It clearly states on Wesley’s tombstone, that the heart of the Wesleyan revival was the rediscovery of “the pure apostolic doctrines and practices of the early church.” But Wesley did more than read and study the past. He took what he learned and reapplied it, contextualizing it to his own time and place. More than that, he used what he learned to create a disciple-making movement that equipped and empowered thousands of people to join in God’s mission.
The Tension of Tradition and Innovation. One of the secrets of the success of Wesley’s movement was his ability to maintain a dynamic synthesis of old and new, tradition and innovation. While he wasn’t against tradition, Wesley was opposed to dead, dry religion, cold ritualism, and the clericalism that discouraged non-ordained people from being involved in the life of the ministry, all of which had become widespread in the Church of England in the eighteenth century.
The Wesleyan synthesis could perhaps best be viewed as a tension between the embrace of tradition and the need for innovation. While Wesley was a traditional high church Anglican priest who honored church tradition, at the same time, he was an apostolic leader who was willing to innovate, willing to bring change to the structure and methods of the church in order to see the gospel shared and lives changed.
While Wesley honored this tradition, he was not bound by it. He was far more concerned with saving souls, and he believed that the Lord was doing an extraordinary thing by raising up the Methodists and calling non-ordained men and women to preach and serve as leaders in the church. This, perhaps more than anything else, was why Wesley faced such opposition to his work. His embrace of non-ordained people to preach and lead bypassed the institutional hierarchy and upset the status quo. His empowerment of an army of non-ordained women and men was nothing short of revolutionary at a time when the church relied almost solely on clergy to accomplish Christ’s mission.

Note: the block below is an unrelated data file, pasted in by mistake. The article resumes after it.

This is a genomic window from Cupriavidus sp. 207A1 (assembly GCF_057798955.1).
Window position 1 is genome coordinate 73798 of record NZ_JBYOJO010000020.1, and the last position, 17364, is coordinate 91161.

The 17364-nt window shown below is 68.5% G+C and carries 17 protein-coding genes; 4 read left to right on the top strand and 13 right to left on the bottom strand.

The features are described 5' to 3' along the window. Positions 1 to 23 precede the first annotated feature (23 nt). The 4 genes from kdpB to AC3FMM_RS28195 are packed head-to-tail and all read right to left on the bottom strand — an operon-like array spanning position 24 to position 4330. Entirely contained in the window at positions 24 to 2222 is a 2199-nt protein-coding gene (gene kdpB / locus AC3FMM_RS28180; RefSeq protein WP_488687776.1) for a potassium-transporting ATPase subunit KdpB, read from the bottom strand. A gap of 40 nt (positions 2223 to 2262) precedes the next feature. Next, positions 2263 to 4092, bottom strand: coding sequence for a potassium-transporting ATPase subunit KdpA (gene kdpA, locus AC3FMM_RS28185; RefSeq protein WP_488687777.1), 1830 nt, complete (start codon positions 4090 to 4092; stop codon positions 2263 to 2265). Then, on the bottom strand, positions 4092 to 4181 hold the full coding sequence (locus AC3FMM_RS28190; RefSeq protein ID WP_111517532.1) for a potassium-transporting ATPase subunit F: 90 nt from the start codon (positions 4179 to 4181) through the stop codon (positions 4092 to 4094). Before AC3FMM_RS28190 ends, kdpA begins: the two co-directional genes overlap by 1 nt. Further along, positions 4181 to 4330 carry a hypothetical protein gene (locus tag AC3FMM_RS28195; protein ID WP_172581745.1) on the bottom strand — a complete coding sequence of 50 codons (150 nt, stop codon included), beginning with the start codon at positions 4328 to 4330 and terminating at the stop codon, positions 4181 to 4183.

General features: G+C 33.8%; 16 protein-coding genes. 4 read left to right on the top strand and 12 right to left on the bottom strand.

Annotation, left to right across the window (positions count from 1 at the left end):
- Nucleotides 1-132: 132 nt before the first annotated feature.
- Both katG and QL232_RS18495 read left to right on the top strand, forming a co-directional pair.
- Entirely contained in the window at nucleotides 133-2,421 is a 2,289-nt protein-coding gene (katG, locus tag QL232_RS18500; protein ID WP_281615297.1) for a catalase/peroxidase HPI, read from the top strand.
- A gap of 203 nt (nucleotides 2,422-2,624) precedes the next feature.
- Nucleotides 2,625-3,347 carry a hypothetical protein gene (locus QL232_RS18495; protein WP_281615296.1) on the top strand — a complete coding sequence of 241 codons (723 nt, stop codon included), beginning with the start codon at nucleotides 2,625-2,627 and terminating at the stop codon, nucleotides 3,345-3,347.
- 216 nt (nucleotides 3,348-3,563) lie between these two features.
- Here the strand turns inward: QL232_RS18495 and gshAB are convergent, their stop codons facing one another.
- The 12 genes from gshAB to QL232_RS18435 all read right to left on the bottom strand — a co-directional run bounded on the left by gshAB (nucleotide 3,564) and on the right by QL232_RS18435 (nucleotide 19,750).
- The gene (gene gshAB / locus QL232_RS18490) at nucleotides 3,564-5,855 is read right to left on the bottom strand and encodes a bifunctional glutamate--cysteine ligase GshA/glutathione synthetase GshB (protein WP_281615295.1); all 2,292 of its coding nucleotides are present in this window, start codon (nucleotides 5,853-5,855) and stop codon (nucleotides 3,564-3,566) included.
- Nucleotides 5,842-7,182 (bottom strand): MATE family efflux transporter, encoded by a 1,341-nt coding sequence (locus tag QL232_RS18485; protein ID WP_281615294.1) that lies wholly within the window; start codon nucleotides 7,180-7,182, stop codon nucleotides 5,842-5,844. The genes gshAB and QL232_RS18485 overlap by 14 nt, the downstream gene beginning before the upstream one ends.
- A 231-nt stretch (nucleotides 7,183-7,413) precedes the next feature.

Wesley worked to keep the old and the new in tension. He began to envision two kinds of ministerial orders: the ordinary Anglican clergy and the extraordinary Methodist preachers. Wesley saw a role for Anglican ministers in providing pastoral oversight of a congregation and administering the sacraments, while the purpose of the extraordinary Methodist preachers was preaching and evangelizing the lost.
Wesley used the Scriptures to aid him in embracing the tension he held between tradition and innovation, between the old and the new. He continued to believe in the need for the ordinary and established Anglican clergy, but he believed that there was an equally significant role for the non-ordained preachers and workers of the Methodist movement. The church was filled with ordained clergy, yet it was not meeting the need of the world to hear the gospel message.